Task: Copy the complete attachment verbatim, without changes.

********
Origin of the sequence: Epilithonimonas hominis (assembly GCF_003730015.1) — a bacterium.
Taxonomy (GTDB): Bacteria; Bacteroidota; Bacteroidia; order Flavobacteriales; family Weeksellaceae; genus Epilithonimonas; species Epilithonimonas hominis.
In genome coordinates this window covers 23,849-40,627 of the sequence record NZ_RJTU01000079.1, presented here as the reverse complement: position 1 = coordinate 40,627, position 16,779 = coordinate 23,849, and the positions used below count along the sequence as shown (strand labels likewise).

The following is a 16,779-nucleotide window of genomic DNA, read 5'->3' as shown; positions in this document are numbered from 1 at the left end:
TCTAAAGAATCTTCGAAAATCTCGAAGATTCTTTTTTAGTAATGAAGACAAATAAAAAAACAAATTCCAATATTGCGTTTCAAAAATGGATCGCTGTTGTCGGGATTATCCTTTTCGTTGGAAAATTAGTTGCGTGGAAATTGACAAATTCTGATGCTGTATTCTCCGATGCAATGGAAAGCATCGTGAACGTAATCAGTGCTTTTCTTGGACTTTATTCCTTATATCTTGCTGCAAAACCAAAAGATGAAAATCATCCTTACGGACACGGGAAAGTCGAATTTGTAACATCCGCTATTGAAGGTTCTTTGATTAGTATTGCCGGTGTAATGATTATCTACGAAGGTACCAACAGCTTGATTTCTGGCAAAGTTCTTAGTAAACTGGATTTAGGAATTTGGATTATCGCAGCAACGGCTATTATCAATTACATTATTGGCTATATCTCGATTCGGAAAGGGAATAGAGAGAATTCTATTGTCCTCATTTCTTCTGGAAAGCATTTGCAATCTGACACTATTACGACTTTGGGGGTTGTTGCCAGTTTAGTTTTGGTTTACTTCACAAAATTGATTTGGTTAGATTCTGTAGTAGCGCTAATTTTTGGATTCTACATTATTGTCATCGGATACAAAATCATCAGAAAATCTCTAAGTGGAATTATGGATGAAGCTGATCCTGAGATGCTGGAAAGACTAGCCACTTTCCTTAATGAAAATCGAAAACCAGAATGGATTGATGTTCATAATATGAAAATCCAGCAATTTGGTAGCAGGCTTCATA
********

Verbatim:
Origin of the sequence: Epilithonimonas hominis (assembly GCF_003730015.1) — a bacterium.
Taxonomy (GTDB): Bacteria; Bacteroidota; Bacteroidia; order Flavobacteriales; family Weeksellaceae; genus Epilithonimonas; species Epilithonimonas hominis.
In genome coordinates this window covers 23,849-40,627 of the sequence record NZ_RJTU01000079.1, presented here as the reverse complement: position 1 = coordinate 40,627, position 16,779 = coordinate 23,849, and the positions used below count along the sequence as shown (strand labels likewise).

The following is a 16,779-nucleotide window of genomic DNA, read 5'->3' as shown; positions in this document are numbered from 1 at the left end:
TCTAAAGAATCTTCGAAAATCTCGAAGATTCTTTTTTAGTAATGAAGACAAATAAAAAAACAAATTCCAATATTGCGTTTCAAAAATGGATCGCTGTTGTCGGGATTATCCTTTTCGTTGGAAAATTAGTTGCGTGGAAATTGACAAATTCTGATGCTGTATTCTCCGATGCAATGGAAAGCATCGTGAACGTAATCAGTGCTTTTCTTGGACTTTATTCCTTATATCTTGCTGCAAAACCAAAAGATGAAAATCATCCTTACGGACACGGGAAAGTCGAATTTGTAACATCCGCTATTGAAGGTTCTTTGATTAGTATTGCCGGTGTAATGATTATCTACGAAGGTACCAACAGCTTGATTTCTGGCAAAGTTCTTAGTAAACTGGATTTAGGAATTTGGATTATCGCAGCAACGGCTATTATCAATTACATTATTGGCTATATCTCGATTCGGAAAGGGAATAGAGAGAATTCTATTGTCCTCATTTCTTCTGGAAAGCATTTGCAATCTGACACTATTACGACTTTGGGGGTTGTTGCCAGTTTAGTTTTGGTTTACTTCACAAAATTGATTTGGTTAGATTCTGTAGTAGCGCTAATTTTTGGATTCTACATTATTGTCATCGGATACAAAATCATCAGAAAATCTCTAAGTGGAATTATGGATGAAGCTGATCCTGAGATGCTGGAAAGACTAGCCACTTTCCTTAATGAAAATCGAAAACCAGAATGGATTGATGTTCATAATATGAAAATCCAGCAATTTGGTAGCAGGCTTCATA